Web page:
So! It’s been a while since I’ve posted and whoa, nelly have there been some changes.

According to my previous posts, you would probably expect me to have had surgery by now. But you would be wrong. It’s a long story so make sure you’re comfortable.

Around December I had been just about done with all of my pre-op requirements and was psyching myself up for having surgery. I still had concerns about being approved, but I tried not to let that get me down. I did find out that I wasn’t too fond of my first surgeon choice, but figured I could easily go with another one in the same group (which I have done, and am quite pleased with my new one).

However, life, doing what life does, decided to pull the rug out from under me. I learned that my insurance company would be changing at the beginning of 2011 and that my new insurance would not cover the VSG for someone with my BMI. Well, fuck.

Needless to say, I was rather gobsmacked. Although I had previously wanted to believe that I could just blithely hop off to Mexico for surgery, when faced with the reality of that situation I realized I just wasn’t comfortable with it. Not to mention it would have demolished my savings. So I frantically went through the list of what was covered in the hopes of finding another option, because by this point, I was not ready to give up on having surgery. …Lap-Band. Of course. No thanks. …RNY. Oh HELL no. Next! …Duodenal switch. -Wait, what was this again?

And that thought right there began a whole new roller-coaster. Not only did my surgery options change, but also the requirements for surgery. Instead of a three month plan, they wanted a six month supervised diet, of which I already had three months logged. However, that was ALL they needed, which means an approval was much, much more likely.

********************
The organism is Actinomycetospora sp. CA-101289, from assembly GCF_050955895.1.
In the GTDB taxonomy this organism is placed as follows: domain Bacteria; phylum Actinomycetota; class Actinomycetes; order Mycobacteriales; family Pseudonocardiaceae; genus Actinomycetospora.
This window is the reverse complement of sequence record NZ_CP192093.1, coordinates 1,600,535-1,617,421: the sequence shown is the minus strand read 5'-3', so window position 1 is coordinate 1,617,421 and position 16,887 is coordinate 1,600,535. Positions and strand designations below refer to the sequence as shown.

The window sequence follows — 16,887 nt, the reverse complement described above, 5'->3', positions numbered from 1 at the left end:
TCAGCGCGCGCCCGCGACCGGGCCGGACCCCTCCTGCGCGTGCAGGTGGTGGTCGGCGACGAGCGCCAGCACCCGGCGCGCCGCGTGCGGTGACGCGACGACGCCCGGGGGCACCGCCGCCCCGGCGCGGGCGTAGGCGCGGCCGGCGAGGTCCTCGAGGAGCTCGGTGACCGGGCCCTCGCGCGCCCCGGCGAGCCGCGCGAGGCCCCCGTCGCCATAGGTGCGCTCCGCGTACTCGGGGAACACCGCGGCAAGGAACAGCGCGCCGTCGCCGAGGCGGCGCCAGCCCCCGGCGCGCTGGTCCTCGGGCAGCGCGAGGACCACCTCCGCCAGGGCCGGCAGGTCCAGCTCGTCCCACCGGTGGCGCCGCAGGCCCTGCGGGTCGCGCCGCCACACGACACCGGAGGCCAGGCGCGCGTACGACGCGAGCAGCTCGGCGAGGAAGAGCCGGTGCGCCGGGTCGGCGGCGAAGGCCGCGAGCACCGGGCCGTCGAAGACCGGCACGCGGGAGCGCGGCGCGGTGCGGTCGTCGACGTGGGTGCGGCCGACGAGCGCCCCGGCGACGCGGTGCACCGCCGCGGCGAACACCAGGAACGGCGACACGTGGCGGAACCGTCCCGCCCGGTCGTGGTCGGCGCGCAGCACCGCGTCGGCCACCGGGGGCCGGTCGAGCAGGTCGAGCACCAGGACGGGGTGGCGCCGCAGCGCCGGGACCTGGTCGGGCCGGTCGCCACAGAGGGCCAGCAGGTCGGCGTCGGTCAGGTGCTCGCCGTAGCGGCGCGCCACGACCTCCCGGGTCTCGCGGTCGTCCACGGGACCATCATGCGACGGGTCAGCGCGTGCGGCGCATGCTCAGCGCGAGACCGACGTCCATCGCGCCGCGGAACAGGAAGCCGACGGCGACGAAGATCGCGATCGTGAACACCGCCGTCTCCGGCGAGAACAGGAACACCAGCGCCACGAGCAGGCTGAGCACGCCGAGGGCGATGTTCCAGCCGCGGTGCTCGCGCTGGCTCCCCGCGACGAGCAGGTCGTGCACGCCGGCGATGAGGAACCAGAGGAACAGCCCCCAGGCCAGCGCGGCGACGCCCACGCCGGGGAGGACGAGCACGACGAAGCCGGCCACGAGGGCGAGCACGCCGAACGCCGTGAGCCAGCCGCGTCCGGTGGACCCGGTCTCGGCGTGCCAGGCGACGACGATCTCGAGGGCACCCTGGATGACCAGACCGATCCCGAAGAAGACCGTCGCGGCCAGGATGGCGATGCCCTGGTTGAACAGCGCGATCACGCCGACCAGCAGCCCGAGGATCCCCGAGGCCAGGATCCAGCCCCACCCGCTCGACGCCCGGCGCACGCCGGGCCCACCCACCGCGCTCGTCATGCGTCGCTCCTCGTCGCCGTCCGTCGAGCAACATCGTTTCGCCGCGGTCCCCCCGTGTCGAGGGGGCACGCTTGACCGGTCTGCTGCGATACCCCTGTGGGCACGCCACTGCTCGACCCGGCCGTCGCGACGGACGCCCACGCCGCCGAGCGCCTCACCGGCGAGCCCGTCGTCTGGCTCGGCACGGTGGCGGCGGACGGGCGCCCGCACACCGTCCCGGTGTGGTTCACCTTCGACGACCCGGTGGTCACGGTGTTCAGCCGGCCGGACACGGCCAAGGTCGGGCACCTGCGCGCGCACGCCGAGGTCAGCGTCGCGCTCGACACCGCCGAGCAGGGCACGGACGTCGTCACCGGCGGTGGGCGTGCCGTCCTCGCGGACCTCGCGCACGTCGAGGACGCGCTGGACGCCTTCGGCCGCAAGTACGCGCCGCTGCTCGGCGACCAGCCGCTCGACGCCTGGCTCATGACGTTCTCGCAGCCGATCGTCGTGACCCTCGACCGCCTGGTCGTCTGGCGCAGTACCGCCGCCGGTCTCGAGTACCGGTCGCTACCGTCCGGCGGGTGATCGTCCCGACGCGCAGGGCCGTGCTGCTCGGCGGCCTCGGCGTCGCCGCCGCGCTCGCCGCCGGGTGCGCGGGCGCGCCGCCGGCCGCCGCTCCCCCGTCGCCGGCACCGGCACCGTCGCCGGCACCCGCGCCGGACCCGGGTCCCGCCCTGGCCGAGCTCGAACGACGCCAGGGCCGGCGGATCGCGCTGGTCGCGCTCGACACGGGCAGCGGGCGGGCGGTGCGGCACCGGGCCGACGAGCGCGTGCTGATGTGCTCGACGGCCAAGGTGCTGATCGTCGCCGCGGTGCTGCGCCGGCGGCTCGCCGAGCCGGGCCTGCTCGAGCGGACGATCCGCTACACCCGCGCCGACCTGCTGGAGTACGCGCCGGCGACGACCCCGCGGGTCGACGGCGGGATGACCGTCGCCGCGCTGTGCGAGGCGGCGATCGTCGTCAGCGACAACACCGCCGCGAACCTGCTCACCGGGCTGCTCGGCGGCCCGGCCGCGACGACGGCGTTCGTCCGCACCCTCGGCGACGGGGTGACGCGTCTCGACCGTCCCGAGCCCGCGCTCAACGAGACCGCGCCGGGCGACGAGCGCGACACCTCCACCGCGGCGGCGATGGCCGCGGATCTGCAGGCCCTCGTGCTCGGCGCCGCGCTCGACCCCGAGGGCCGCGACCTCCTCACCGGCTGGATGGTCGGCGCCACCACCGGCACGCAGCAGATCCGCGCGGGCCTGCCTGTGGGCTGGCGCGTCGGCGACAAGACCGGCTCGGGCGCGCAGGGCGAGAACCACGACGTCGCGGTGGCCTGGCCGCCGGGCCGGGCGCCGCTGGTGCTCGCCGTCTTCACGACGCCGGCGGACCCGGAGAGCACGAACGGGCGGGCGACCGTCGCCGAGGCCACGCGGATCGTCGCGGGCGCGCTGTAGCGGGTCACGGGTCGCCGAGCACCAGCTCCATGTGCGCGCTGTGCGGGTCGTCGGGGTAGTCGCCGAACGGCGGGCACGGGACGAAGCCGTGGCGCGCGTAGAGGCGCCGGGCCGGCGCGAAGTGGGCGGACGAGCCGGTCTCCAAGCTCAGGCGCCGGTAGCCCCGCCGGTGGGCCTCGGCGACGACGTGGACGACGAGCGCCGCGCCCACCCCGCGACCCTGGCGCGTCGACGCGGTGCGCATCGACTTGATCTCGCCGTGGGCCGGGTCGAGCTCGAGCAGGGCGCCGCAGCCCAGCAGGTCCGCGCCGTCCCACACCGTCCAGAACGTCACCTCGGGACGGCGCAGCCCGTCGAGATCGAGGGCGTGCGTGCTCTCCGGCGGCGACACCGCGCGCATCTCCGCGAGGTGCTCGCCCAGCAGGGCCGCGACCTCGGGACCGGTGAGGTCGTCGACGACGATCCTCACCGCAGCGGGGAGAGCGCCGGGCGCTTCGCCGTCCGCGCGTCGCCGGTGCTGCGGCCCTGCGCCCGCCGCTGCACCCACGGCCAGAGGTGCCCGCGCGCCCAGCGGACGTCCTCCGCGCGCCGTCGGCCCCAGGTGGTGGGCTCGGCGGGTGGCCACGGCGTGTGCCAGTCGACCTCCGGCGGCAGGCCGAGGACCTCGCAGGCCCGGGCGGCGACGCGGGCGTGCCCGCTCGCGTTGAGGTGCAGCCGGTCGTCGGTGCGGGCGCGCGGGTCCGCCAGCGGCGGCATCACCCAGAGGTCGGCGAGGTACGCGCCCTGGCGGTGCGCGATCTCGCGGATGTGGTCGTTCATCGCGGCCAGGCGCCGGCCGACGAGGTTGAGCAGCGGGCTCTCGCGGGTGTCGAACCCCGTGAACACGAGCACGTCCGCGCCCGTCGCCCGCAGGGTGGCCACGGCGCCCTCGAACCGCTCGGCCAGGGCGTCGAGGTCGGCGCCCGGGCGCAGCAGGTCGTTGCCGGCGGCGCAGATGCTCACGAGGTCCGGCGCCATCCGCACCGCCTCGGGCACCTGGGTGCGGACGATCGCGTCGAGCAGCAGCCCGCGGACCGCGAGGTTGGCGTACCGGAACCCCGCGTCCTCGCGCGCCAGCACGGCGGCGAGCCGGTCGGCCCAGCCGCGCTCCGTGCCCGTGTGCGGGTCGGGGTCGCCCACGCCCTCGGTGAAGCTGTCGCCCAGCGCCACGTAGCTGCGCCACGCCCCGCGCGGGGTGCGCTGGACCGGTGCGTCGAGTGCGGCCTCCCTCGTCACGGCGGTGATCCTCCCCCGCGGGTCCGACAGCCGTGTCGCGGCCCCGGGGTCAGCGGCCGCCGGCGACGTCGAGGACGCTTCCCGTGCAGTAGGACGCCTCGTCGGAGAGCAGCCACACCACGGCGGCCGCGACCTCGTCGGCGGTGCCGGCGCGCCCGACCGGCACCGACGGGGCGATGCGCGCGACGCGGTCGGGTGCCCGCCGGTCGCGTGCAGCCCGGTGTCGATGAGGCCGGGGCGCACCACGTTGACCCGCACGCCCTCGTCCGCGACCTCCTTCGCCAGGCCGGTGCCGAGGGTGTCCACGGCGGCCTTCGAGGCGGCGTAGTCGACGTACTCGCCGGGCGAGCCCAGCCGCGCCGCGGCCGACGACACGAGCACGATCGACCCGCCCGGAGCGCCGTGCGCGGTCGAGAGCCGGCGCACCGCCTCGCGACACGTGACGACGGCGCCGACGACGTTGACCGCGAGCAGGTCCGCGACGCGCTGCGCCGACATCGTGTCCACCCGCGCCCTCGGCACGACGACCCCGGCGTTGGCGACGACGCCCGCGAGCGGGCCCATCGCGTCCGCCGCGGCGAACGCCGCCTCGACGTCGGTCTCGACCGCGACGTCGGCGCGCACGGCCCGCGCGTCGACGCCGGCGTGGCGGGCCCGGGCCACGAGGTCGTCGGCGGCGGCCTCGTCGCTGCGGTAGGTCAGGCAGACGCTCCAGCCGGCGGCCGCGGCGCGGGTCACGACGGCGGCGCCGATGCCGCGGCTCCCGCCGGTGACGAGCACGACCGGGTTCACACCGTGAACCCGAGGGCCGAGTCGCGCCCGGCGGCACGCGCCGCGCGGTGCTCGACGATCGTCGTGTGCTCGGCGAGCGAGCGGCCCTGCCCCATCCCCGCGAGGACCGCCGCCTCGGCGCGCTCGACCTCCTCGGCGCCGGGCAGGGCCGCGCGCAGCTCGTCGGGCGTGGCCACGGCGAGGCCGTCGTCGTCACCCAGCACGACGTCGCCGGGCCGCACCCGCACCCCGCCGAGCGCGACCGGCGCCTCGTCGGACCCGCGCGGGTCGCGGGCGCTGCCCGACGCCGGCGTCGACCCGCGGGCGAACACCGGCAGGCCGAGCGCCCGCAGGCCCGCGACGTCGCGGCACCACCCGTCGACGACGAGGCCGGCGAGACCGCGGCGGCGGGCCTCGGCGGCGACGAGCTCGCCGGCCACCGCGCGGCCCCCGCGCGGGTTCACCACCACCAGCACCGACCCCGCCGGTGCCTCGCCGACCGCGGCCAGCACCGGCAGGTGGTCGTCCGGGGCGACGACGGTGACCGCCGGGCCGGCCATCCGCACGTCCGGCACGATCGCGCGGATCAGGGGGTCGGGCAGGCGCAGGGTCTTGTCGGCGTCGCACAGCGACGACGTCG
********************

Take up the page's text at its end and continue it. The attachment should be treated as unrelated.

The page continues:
Still, I wasn’t sure about this whole duodenal switch thing. When I began exploring options, I immediately ignored anything involving malabsorption and when I ruled out the band, I was left with the VSG. Well, if the VSG is a firecracker, the duodenal switch (DS) would be a military-grade ordnance. It combines the same sleeve-type stomach as the VSG but then adds a highly malabsorptive rearranging of the small intestine.

What you’re left with is 50-150 cm of small intestines where most of the absorption will take place. As a result, you only absorb about 20% of fats, 60% of protein, 40% of complex carbs, and 100% of simple carbs. You’re also left with a lifetime of significant, required vitamin supplementation to make up for all the nutrients you’re malabsorbing as well.

Sounds pretty wild, huh? It was certainly a major change that I’m not ashamed to say scared me at first (and still makes me worry at times). It took me a month of diligent research and reading other people’s experiences for me to make up my mind. And not only that, but to accept that perhaps this should have been my choice all along. Although I will need to be absolutely vigilant about my health for the rest of my life, I do believe that this surgery has the best chance of not only helping me lose the weight and keep it off, but also to prevent the advent of diabetes and high blood pressure problems. Sure, the potential for complications do exist, some more severe than others, but I’m hoping my roll of the dice proves to be a lucky one. Or at least good enough for me to break even.

So fast forward through three more nutritionist visits, the last of which was just last week. My paperwork was submitted for insurance approval the next day. I was still anxious that my insurance company would find some reason to deny me. Some loophole I missed. I was shocked when I called Monday night and was told I had been approved, just two business days after submission. The next day I called my surgeon’s office and was eventually given a surgery date of May 12th, almost two weeks after my 32nd birthday, and 9 months after beginning this process. Happy Birthday to me!

This has definitely been an emotional time, filled with plenty of thoughts and uncertainties about what the future will hold. It’s exciting and frightening, but through it all, a strong sense of hope has been lighting the path. And to think, this is really just the beginning.